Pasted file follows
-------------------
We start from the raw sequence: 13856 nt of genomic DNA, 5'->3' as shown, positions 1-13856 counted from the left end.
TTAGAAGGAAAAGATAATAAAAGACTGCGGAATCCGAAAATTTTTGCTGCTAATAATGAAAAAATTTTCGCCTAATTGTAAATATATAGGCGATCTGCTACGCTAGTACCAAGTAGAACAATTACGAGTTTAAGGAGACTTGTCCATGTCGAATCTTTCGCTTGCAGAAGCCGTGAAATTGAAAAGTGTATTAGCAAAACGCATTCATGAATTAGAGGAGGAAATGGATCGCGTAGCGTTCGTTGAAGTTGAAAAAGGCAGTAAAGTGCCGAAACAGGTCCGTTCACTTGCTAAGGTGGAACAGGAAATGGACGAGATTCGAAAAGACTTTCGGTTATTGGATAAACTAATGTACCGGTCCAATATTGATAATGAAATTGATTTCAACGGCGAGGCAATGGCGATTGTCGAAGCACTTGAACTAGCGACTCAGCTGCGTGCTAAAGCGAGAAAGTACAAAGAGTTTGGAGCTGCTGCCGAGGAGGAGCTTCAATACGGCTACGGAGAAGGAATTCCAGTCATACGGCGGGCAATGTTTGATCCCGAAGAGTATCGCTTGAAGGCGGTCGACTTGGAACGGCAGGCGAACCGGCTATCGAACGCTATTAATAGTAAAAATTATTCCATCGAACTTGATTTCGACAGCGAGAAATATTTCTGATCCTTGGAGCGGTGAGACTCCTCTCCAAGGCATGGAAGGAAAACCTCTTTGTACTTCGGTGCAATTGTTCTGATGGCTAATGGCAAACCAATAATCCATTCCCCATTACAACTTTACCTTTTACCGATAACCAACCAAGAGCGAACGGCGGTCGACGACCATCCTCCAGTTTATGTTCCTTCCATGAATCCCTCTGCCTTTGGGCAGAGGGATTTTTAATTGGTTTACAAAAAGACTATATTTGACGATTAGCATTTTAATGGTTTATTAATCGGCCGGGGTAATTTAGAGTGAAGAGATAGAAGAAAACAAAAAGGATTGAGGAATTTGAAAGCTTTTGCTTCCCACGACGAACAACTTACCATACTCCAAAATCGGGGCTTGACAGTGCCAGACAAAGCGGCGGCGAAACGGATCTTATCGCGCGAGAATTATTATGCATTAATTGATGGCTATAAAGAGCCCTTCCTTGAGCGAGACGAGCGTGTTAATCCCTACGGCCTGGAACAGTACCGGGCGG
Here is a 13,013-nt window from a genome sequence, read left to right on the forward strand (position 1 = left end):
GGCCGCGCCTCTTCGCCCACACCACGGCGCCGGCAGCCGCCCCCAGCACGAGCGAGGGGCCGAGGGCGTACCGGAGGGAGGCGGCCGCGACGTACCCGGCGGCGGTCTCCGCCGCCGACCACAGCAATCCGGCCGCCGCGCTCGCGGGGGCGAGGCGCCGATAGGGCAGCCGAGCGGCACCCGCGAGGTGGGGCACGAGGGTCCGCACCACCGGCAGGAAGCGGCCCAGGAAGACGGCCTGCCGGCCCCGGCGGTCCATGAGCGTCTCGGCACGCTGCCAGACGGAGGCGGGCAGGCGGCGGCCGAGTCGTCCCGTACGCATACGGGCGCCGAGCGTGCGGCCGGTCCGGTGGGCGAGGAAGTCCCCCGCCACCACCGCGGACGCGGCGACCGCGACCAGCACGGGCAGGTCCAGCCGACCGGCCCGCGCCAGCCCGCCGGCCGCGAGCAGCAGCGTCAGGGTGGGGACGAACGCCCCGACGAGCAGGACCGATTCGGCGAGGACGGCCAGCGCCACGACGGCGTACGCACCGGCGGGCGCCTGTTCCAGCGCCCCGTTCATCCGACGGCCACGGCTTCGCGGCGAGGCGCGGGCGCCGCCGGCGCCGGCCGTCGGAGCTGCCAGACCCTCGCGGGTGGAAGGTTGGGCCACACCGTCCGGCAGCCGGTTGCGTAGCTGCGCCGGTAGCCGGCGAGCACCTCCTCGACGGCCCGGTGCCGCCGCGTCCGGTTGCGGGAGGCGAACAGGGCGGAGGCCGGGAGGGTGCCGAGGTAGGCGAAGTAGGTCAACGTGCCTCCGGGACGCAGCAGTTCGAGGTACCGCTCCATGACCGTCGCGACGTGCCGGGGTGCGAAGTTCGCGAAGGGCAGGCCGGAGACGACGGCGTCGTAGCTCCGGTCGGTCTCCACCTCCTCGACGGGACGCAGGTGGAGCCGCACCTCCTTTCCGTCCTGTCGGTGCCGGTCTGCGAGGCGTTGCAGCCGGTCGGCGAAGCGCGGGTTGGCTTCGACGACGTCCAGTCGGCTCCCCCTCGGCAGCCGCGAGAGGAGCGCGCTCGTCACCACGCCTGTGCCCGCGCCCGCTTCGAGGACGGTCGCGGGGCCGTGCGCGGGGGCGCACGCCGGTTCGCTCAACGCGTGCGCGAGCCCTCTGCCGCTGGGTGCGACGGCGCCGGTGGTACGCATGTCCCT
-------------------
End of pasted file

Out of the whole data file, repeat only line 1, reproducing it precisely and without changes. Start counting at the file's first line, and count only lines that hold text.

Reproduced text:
We start from the raw sequence: 13856 nt of genomic DNA, 5'->3' as shown, positions 1-13856 counted from the left end.